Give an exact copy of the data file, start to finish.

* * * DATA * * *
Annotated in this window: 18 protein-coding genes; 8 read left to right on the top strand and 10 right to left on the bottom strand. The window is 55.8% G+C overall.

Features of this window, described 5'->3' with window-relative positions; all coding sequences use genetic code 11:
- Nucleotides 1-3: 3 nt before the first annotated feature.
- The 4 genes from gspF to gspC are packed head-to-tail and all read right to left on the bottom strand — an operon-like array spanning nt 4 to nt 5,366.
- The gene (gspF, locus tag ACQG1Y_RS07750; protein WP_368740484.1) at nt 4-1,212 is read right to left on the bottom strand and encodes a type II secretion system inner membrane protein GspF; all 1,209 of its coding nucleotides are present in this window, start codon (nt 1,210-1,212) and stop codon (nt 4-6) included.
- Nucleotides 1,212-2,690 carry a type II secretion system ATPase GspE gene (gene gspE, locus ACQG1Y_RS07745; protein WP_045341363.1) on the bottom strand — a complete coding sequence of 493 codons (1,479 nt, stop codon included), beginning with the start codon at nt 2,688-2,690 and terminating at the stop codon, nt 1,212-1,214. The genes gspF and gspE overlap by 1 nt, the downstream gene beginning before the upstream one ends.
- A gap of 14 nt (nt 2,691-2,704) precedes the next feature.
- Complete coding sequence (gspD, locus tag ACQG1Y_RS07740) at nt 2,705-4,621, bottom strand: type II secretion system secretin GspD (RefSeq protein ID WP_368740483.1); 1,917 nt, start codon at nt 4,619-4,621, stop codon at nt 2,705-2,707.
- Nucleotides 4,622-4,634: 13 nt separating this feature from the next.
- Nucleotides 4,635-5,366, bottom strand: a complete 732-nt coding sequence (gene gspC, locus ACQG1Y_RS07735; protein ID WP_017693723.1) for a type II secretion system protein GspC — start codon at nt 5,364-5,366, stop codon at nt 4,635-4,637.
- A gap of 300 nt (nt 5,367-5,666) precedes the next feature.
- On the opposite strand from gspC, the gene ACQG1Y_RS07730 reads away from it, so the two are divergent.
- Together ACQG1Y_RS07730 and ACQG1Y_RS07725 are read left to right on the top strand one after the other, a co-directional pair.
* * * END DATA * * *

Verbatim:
Annotated in this window: 18 protein-coding genes; 8 read left to right on the top strand and 10 right to left on the bottom strand. The window is 55.8% G+C overall.

Features of this window, described 5'->3' with window-relative positions; all coding sequences use genetic code 11:
- Nucleotides 1-3: 3 nt before the first annotated feature.
- The 4 genes from gspF to gspC are packed head-to-tail and all read right to left on the bottom strand — an operon-like array spanning nt 4 to nt 5,366.
- The gene (gspF, locus tag ACQG1Y_RS07750; protein WP_368740484.1) at nt 4-1,212 is read right to left on the bottom strand and encodes a type II secretion system inner membrane protein GspF; all 1,209 of its coding nucleotides are present in this window, start codon (nt 1,210-1,212) and stop codon (nt 4-6) included.
- Nucleotides 1,212-2,690 carry a type II secretion system ATPase GspE gene (gene gspE, locus ACQG1Y_RS07745; protein WP_045341363.1) on the bottom strand — a complete coding sequence of 493 codons (1,479 nt, stop codon included), beginning with the start codon at nt 2,688-2,690 and terminating at the stop codon, nt 1,212-1,214. The genes gspF and gspE overlap by 1 nt, the downstream gene beginning before the upstream one ends.
- A gap of 14 nt (nt 2,691-2,704) precedes the next feature.
- Complete coding sequence (gspD, locus tag ACQG1Y_RS07740) at nt 2,705-4,621, bottom strand: type II secretion system secretin GspD (RefSeq protein ID WP_368740483.1); 1,917 nt, start codon at nt 4,619-4,621, stop codon at nt 2,705-2,707.
- Nucleotides 4,622-4,634: 13 nt separating this feature from the next.
- Nucleotides 4,635-5,366, bottom strand: a complete 732-nt coding sequence (gene gspC, locus ACQG1Y_RS07735; protein ID WP_017693723.1) for a type II secretion system protein GspC — start codon at nt 5,364-5,366, stop codon at nt 4,635-4,637.
- A gap of 300 nt (nt 5,367-5,666) precedes the next feature.
- On the opposite strand from gspC, the gene ACQG1Y_RS07730 reads away from it, so the two are divergent.
- Together ACQG1Y_RS07730 and ACQG1Y_RS07725 are read left to right on the top strand one after the other, a co-directional pair.